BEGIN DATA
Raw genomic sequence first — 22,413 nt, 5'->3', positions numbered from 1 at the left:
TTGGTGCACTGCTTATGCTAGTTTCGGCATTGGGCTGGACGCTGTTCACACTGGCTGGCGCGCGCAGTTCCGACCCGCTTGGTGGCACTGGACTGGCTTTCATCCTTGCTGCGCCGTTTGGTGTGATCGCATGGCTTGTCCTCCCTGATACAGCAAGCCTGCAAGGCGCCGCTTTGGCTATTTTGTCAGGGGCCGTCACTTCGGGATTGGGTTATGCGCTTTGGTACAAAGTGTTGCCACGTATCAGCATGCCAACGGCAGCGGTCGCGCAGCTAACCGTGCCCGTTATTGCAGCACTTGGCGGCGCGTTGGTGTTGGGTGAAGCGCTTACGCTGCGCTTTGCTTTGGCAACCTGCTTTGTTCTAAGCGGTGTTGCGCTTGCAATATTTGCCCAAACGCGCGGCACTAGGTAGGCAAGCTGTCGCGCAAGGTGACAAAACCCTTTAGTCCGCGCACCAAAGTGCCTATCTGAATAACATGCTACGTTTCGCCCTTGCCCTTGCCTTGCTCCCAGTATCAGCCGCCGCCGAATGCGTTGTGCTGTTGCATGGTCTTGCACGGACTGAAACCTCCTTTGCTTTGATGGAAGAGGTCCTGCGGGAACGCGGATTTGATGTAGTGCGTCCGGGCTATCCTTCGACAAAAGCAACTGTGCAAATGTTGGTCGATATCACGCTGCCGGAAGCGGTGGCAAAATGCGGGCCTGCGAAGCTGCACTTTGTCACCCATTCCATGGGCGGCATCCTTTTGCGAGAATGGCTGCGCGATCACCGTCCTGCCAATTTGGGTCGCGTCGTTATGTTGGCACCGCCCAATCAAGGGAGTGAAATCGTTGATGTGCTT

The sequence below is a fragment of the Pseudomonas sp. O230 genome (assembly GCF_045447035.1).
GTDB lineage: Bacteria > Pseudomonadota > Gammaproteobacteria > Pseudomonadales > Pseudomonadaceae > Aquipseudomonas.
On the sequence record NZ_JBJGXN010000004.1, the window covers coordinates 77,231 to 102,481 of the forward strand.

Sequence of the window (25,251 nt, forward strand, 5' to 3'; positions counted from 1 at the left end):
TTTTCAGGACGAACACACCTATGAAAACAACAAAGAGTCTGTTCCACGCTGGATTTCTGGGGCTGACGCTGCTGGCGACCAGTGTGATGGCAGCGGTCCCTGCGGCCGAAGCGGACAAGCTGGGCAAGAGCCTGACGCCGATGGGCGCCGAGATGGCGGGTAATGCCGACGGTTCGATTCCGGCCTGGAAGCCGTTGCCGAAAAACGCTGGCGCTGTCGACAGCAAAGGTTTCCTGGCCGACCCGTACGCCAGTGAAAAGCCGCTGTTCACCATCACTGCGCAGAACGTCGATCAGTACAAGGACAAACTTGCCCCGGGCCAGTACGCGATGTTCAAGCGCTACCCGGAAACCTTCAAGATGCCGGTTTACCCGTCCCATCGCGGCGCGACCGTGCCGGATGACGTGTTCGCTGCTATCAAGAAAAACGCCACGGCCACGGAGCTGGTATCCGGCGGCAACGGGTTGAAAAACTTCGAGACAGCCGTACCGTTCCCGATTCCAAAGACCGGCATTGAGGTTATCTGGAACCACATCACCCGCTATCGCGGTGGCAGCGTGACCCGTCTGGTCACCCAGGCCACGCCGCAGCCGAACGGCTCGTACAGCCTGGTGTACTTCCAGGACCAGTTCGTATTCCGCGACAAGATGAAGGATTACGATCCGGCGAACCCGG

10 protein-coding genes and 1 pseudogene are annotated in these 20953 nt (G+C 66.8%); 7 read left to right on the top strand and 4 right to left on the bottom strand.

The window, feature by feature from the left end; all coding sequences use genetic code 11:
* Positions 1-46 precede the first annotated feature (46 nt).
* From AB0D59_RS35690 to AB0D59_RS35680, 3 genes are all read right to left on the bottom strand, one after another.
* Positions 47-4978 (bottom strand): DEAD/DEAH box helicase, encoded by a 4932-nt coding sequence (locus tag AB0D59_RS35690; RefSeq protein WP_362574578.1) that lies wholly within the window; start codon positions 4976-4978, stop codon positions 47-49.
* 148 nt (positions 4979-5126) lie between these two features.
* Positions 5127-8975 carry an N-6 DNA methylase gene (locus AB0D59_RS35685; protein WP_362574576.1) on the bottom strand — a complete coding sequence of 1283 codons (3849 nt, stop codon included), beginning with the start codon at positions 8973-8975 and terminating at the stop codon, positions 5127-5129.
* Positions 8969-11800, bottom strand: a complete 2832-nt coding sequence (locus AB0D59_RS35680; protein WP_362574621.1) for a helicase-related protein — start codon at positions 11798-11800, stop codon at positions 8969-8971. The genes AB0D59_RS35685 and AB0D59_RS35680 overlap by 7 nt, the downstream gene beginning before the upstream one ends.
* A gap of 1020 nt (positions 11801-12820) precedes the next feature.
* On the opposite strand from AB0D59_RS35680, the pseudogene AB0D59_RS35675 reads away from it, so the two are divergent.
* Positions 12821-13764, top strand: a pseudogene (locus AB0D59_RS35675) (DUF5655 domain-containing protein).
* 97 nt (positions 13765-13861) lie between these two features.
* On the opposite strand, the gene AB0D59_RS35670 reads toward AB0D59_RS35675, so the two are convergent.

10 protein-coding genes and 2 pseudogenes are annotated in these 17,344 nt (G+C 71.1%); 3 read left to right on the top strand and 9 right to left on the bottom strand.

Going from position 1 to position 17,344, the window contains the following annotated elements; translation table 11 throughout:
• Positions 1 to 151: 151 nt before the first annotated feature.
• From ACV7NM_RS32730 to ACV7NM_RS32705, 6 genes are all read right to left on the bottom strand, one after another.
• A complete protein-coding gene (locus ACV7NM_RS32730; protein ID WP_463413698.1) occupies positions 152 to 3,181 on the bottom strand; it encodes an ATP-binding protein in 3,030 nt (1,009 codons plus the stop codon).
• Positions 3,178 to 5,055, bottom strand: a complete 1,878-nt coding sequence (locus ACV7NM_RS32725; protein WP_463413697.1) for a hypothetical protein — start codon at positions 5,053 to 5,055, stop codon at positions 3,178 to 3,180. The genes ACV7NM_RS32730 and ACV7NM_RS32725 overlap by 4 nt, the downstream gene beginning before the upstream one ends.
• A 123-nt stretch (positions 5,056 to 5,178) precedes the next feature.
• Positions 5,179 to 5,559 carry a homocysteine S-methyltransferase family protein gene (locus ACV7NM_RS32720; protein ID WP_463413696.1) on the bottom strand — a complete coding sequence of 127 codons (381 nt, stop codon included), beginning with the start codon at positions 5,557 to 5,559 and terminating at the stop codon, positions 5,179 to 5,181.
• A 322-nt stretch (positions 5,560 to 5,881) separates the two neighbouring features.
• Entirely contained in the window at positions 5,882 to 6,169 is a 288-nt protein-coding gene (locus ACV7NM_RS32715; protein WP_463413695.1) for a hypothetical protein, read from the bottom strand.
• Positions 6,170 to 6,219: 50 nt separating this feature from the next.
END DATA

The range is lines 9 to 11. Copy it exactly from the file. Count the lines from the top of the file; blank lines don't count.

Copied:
The window, feature by feature from the left end; all coding sequences use genetic code 11:
* Positions 1-46 precede the first annotated feature (46 nt).
* From AB0D59_RS35690 to AB0D59_RS35680, 3 genes are all read right to left on the bottom strand, one after another.